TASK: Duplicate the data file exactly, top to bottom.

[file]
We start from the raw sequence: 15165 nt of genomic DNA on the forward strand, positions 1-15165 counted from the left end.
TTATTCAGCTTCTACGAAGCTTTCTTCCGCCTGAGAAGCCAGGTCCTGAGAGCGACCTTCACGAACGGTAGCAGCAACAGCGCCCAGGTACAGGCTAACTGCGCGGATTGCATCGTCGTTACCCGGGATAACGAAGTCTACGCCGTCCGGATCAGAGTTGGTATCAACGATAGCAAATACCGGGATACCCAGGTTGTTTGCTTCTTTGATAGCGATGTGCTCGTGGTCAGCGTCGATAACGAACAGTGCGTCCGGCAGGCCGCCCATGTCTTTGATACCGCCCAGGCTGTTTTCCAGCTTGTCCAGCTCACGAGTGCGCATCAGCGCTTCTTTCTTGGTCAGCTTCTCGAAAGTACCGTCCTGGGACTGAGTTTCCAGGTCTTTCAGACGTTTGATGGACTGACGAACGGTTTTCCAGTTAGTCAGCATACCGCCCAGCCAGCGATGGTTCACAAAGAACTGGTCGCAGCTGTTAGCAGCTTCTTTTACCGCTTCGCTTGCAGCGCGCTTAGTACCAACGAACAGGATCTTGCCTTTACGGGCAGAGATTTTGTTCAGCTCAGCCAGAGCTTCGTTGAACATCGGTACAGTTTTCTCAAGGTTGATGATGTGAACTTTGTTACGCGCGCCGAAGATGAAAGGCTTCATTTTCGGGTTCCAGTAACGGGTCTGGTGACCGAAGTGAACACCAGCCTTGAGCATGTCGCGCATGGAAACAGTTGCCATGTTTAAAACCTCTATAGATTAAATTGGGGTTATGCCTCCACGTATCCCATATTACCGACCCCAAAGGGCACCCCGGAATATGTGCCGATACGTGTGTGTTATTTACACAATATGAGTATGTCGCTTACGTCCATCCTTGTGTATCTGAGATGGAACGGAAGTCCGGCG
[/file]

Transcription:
We start from the raw sequence: 15165 nt of genomic DNA on the forward strand, positions 1-15165 counted from the left end.
TTATTCAGCTTCTACGAAGCTTTCTTCCGCCTGAGAAGCCAGGTCCTGAGAGCGACCTTCACGAACGGTAGCAGCAACAGCGCCCAGGTACAGGCTAACTGCGCGGATTGCATCGTCGTTACCCGGGATAACGAAGTCTACGCCGTCCGGATCAGAGTTGGTATCAACGATAGCAAATACCGGGATACCCAGGTTGTTTGCTTCTTTGATAGCGATGTGCTCGTGGTCAGCGTCGATAACGAACAGTGCGTCCGGCAGGCCGCCCATGTCTTTGATACCGCCCAGGCTGTTTTCCAGCTTGTCCAGCTCACGAGTGCGCATCAGCGCTTCTTTCTTGGTCAGCTTCTCGAAAGTACCGTCCTGGGACTGAGTTTCCAGGTCTTTCAGACGTTTGATGGACTGACGAACGGTTTTCCAGTTAGTCAGCATACCGCCCAGCCAGCGATGGTTCACAAAGAACTGGTCGCAGCTGTTAGCAGCTTCTTTTACCGCTTCGCTTGCAGCGCGCTTAGTACCAACGAACAGGATCTTGCCTTTACGGGCAGAGATTTTGTTCAGCTCAGCCAGAGCTTCGTTGAACATCGGTACAGTTTTCTCAAGGTTGATGATGTGAACTTTGTTACGCGCGCCGAAGATGAAAGGCTTCATTTTCGGGTTCCAGTAACGGGTCTGGTGACCGAAGTGAACACCAGCCTTGAGCATGTCGCGCATGGAAACAGTTGCCATGTTTAAAACCTCTATAGATTAAATTGGGGTTATGCCTCCACGTATCCCATATTACCGACCCCAAAGGGCACCCCGGAATATGTGCCGATACGTGTGTGTTATTTACACAATATGAGTATGTCGCTTACGTCCATCCTTGTGTATCTGAGATGGAACGGAAGTCCGGCG